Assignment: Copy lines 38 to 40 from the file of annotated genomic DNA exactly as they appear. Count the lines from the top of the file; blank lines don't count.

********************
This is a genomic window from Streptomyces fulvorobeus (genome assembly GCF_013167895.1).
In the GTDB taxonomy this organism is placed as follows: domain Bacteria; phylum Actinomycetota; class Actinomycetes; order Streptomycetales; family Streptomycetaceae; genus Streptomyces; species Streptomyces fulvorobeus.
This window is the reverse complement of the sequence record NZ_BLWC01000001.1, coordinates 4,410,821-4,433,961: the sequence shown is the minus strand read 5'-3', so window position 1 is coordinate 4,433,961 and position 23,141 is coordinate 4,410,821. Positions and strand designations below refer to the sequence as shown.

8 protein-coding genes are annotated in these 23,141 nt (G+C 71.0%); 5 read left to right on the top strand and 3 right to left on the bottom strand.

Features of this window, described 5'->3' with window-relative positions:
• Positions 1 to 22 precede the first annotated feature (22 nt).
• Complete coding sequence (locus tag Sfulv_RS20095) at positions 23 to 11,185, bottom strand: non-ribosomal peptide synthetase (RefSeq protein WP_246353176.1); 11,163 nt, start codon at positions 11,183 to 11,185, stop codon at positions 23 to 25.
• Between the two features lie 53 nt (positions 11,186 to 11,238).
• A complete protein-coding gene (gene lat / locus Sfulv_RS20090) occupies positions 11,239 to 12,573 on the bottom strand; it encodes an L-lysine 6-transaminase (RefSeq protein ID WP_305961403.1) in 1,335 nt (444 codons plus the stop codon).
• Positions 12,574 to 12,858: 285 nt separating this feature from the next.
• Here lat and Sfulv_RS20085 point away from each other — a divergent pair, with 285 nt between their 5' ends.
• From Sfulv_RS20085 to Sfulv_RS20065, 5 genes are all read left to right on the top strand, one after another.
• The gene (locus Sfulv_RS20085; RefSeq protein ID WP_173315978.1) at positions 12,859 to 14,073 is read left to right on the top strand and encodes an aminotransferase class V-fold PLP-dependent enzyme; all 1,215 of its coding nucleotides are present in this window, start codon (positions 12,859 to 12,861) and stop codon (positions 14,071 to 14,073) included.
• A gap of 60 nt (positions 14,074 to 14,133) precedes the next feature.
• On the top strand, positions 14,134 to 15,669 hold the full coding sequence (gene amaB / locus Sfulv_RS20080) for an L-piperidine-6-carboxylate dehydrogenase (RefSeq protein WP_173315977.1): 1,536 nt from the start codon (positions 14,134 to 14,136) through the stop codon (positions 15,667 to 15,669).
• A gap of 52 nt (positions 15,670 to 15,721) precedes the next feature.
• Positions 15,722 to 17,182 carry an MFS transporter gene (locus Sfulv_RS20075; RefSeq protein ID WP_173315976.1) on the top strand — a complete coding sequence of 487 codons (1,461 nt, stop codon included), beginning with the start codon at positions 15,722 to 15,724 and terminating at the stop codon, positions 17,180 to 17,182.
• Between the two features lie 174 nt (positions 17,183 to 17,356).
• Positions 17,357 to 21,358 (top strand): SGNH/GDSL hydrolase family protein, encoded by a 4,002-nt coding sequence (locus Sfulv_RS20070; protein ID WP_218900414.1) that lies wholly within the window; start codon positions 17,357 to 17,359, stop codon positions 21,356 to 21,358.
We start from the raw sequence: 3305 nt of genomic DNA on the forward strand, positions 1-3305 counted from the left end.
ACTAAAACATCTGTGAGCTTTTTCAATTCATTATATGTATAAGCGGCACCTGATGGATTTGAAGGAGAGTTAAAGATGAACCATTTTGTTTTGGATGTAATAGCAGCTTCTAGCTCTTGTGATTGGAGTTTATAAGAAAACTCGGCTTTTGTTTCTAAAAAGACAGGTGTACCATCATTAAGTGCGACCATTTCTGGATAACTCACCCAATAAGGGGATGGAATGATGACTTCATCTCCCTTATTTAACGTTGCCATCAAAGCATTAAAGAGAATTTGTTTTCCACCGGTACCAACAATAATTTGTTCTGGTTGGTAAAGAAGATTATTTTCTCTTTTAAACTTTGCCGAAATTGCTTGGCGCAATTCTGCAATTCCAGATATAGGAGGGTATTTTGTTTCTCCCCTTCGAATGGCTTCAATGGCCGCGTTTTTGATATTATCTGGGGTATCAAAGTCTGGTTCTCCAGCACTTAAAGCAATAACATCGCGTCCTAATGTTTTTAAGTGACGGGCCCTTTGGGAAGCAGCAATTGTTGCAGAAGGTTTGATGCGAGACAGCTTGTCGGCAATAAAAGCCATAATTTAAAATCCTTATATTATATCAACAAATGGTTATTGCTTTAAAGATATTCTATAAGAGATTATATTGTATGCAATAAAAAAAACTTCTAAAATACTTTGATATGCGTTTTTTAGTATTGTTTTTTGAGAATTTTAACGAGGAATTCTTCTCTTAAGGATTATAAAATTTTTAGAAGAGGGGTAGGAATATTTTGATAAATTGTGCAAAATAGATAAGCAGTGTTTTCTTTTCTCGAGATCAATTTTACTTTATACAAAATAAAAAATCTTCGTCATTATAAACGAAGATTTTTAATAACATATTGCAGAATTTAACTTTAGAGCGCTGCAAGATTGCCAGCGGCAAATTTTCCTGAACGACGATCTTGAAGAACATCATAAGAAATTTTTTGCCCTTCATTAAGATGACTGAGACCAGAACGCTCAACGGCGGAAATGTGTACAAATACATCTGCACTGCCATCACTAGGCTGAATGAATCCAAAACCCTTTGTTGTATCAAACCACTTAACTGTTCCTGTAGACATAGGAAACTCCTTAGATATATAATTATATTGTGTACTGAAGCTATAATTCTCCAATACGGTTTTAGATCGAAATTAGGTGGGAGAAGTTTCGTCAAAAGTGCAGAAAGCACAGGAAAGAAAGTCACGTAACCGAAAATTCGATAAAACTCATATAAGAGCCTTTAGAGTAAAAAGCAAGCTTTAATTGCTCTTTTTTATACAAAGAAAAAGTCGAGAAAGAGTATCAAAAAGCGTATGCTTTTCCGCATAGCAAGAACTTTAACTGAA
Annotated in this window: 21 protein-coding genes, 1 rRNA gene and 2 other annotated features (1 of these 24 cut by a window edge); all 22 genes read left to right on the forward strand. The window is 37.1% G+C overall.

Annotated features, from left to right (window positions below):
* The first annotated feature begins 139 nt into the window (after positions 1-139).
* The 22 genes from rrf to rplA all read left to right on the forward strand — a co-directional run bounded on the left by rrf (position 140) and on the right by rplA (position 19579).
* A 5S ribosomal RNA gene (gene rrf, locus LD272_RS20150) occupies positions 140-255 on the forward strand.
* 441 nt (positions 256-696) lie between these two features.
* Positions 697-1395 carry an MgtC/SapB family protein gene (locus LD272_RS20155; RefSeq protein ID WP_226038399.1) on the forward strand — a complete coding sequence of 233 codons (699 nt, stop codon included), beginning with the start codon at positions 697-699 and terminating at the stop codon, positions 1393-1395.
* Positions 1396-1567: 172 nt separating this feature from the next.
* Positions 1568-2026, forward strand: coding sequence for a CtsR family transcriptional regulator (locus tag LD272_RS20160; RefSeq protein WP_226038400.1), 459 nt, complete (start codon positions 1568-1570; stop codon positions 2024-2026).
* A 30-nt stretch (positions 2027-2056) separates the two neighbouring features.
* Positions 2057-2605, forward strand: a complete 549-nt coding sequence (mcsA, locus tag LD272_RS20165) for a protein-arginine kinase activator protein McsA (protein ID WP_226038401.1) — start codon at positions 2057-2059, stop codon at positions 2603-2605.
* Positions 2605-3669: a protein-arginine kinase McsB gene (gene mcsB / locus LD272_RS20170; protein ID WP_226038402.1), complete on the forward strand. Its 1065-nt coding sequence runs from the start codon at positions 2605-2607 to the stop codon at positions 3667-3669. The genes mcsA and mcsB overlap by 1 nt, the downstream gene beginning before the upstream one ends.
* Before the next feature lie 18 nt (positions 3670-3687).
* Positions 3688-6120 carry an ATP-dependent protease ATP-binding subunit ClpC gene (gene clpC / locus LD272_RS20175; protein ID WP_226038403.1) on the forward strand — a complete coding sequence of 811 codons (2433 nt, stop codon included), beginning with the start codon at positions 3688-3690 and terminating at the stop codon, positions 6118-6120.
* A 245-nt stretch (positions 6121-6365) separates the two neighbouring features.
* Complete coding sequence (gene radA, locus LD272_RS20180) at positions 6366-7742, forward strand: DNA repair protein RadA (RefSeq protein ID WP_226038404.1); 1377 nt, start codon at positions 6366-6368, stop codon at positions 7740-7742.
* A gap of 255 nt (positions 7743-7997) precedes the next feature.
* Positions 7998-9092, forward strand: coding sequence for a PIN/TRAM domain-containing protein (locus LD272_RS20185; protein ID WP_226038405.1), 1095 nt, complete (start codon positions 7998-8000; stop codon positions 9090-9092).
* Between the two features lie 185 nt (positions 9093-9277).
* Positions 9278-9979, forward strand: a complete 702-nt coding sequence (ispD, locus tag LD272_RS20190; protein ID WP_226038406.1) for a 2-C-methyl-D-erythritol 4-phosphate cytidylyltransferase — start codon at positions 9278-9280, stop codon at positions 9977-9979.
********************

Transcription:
* A gap of 255 nt (positions 7743-7997) precedes the next feature.
* Positions 7998-9092, forward strand: coding sequence for a PIN/TRAM domain-containing protein (locus LD272_RS20185; protein ID WP_226038405.1), 1095 nt, complete (start codon positions 7998-8000; stop codon positions 9090-9092).
* Between the two features lie 185 nt (positions 9093-9277).